Right you have your hot +, cold - and shield (I think it's gnd). The three XLR pins of any standard XLR plug. But all plugs have a fourth pin to the actual metal housing of the XLR plug.
I have seen on other peoples work where the shield is also soldered to the fourth pin. Perhaps this is something I should not have done on any particular cable?
Any ideas lads?
As I understand it, the metal casing is connected to ground so as to shield that last inch of stripped wire within the plug. I solder one to the other as a matter of course, but to be quite frank, it must make very little difference...
Not this old chestnut.
I was very flummuxed by this at one point in my sorry wee ground looped hell of a life,
and Sound on Sound even printed this whole saga in their letters page! Gosh!
HERE'S THE COMPLETE AND UTTER DEFINITIVE ANSWER:
Generally, ewe do *NOT* want to also join the XLR plug shell to the ground pin.
The XLR plug shell will generally, when ewe plug it in, be in electrical contact with the "chassis" (casing) of your audio equipment. This means it is connected to "mains earth" via the audio equipment's mains lead.
The ground pin carries the "audio ground" (the return current path for the audio signal) and in a balanced system, this audio ground is generally separated off from the mains earth.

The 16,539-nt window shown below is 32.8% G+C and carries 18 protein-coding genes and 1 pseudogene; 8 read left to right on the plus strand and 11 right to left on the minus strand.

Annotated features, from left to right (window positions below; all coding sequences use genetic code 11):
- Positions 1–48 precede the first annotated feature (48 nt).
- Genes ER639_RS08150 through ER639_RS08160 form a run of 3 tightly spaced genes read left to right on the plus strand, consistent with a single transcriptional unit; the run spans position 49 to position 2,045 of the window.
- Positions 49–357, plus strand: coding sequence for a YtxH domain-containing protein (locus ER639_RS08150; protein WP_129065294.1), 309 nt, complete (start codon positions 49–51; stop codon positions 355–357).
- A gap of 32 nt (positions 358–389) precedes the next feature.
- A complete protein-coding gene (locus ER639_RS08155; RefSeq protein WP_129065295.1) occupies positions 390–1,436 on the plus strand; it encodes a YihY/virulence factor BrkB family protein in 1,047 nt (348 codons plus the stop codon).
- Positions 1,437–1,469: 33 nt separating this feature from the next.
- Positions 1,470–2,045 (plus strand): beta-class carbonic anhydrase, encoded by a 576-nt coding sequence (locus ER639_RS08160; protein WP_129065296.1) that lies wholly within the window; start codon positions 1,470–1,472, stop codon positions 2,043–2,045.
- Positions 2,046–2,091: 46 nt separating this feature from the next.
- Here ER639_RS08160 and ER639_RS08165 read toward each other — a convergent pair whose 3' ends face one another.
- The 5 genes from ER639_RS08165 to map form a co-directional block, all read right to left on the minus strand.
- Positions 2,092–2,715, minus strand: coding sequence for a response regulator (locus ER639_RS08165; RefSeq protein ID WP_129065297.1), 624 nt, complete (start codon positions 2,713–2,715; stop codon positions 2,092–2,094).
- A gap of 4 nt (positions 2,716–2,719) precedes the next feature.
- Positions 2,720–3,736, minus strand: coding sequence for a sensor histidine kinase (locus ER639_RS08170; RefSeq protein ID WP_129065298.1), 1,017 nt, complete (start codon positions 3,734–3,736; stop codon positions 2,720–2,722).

EWE DO NOT WANT THOSE TWO EARTHS TO GET MIXED TOGETHER AGAIN - cos otherwise, the return current of the audio signal will get "coupled" to any return currents in the chassis, and ewe will have the dreaded MAINS HUM (a ground loop) in your audio.
This arrangement also maintains shielding for the audio signal, as the cable shielding is in place along the length of the cable, and then the plug (which is acting as an extension of the equipment's chassis) shileds the last wee bit.
THE ONLY TIME THIS WON'T WORK is if you want to make a really long cable run, and join two XLR cables end to end.
In *that* situation, you WOULD need to solder the cable screen /earth pin onto the XLR plug shell, otherwise at the bit where the two cables joined, ewe'd have the two shell's not earthed to anything, but floating.
Thus there'd be no screening for about 2 inches, and the audio could pick up interference.
OR worse still, if you were running AES-EBU digital signals down the cable, it would blast out as a transmitter at the cable join.
However, you could avoid that whole scenario by just having a balanced XLR cable that was extrememly long, and thus not needing to join two together (i mean they can go for 100's of meteres)